Adam Mason & Simon Boyes Talk “Songbird”
Screenwriters Adam Mason and Simon Boyes had an idea. Lockdown had just begun and they began working on their next screenplay, Songbird, determined to shoot it during a pandemic that was expected to last a few months. It began as a monster story set in a pandemic. Nine months later, Mason (also the film’s director) and Boyes overcame the technical obstacles of filming during the pandemic they released Songbird, a vastly different expression of their initial concept.
In the midst of a pandemic, the industry has been flooded with a barrage of apocalyptic, virus-related stories. The writers decided to make theirs a dystopian parallel love stories centering on the romance between Nico (K.J. Apa), an infectious courier with immunity to the virus, and Sara (Sofia Carson) and May (Alexandra Daddario) a singer struggling to get her career off the ground and Dozer (Paul Walter Hauser) a war veteran with PTSD who hasn’t left the house in six years.
Songbird, set in 2023, four years COVID-19 first ravaged our communities and forced us into extended lockdown, the Los Angeles-set thriller depicts a futuristic place grappling with COVID-23. The city is divided into the have and have nots, some have acquired immunity to the virus, some are sick, some have recovered, and the privileged will pay anything to obtain fake clearance to move around the city.
The initial incarnation of the film was a monster movie set in a lockdown inspired by Cloverfield. “The monster was a metaphor for the virus, but we quickly realized the invisible monster (virus) is scarier than a two-hundred-foot beast,” said Mason.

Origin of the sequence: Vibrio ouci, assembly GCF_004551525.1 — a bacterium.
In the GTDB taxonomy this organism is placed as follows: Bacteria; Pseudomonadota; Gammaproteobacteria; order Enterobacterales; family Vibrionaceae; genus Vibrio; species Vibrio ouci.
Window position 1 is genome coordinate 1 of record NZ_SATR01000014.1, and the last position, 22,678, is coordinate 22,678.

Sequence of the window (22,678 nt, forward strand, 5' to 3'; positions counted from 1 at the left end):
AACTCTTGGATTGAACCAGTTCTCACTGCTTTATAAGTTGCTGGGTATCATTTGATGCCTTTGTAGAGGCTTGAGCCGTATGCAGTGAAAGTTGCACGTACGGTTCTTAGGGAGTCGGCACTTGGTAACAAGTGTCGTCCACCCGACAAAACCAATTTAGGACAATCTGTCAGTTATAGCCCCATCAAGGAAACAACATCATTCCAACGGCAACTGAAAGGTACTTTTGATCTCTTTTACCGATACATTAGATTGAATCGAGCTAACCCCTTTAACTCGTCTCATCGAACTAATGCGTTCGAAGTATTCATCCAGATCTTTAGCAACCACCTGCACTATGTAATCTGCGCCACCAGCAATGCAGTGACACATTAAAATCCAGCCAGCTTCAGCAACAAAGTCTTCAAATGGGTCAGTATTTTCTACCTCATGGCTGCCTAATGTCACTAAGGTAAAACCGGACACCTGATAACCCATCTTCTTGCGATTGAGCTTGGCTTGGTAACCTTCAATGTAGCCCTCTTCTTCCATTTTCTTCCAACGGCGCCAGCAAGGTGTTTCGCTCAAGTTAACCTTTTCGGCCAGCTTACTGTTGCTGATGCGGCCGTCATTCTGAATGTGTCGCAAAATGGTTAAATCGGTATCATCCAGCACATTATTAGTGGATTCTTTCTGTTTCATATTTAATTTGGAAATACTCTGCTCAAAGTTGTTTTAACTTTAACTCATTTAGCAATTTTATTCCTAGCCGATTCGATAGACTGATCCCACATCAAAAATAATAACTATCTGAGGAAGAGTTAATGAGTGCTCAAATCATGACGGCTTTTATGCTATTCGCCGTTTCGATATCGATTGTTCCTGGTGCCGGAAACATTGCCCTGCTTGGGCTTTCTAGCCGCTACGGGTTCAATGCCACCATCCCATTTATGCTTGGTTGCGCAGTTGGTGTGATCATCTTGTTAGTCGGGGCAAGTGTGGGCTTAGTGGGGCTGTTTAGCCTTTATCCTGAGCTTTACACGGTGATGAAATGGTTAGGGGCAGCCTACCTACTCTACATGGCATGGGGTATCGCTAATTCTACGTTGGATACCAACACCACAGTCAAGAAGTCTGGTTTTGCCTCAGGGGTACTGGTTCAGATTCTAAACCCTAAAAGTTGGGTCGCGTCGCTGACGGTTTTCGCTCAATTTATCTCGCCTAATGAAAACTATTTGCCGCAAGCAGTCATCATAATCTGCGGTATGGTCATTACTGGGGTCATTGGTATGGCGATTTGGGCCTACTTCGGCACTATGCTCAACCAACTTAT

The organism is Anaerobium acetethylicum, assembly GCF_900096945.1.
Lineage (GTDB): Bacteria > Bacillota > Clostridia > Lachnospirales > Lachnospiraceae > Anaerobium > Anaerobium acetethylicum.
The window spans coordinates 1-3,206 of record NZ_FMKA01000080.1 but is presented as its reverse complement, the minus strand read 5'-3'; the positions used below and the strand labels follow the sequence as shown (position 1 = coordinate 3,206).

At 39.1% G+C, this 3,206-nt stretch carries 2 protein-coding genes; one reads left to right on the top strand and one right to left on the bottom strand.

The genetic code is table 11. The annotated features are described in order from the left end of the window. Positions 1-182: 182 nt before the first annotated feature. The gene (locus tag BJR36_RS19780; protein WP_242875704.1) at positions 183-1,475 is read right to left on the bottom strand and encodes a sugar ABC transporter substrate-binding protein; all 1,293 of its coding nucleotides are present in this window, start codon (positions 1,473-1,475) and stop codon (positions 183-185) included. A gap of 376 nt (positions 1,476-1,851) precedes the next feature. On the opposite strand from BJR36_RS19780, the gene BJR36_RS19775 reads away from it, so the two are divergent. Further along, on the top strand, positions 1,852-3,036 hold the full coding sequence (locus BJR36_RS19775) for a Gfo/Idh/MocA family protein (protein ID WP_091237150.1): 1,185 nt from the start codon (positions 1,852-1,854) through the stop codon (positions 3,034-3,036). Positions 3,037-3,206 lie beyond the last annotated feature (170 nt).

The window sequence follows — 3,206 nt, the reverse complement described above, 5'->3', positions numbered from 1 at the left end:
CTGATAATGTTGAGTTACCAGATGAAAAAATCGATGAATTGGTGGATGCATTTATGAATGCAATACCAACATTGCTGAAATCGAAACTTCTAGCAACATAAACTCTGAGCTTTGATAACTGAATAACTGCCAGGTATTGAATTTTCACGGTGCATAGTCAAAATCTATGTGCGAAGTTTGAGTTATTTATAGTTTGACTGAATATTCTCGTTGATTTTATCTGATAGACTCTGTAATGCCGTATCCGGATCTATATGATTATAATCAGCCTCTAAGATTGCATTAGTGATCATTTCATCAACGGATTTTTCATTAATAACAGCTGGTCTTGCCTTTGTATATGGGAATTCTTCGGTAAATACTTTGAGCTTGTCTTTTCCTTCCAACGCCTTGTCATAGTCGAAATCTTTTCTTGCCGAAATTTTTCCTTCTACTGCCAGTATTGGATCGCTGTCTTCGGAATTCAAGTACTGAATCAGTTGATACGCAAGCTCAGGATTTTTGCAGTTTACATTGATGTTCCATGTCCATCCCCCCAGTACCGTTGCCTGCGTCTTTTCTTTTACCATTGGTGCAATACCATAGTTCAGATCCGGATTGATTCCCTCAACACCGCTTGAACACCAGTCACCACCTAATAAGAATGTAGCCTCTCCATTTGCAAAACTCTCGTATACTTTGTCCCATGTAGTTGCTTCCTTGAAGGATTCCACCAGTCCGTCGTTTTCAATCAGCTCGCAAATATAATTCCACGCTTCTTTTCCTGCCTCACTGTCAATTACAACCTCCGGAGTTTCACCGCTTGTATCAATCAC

The time shift four years into the future allowed Boyes and Mason to explore various creative avenues while remaining loyal to the effects of the lockdown during 2020. “We didn’t want to tell a story about something exactly going on right now and create some distance between it,” explained Boyes. “We wanted to explore what we’re currently going through on a human level about how bad things might get through the extreme emotions associated with forced isolation, being apart from those you love, and forced to be with those you don’t.”
There is a tremendous audience expectation about handling a pandemic story in a sensitive way while we’re in a grip of a pandemic. The filmmakers had to walk the cinematic tightrope in terms of staying true to actual events and fictionalizing the drama to tell an entertaining story while the world is reeling from pandemic fatigue. That was a key reason for setting the film four years in the future. “We spoke to various economists, futurists, and scientists who posited various hypothetical scenarios for a prolonged pandemic,” said Boyes. This helped the writing duo ground their film in reality while allowing them to explore their creativity. They balanced the possibility of events with their anticipated with the probability of them happening to make their story feel real. “These included sterilizing deliveries at the front gates to someone’s house.” Respecting the necessity of realism, Boyd and Mason never lost sight of making their movie thrilling and entertaining.
Songbird quickly became a situation of art imitating life, and in some cases, “the real world became more dystopian than the world we were creating,” mused Mason. Despite the gloom associated with Songbird, the screenwriters were compelled to tell a story that was hopeful, positive, and optimistic, hence the relatively uplifting title.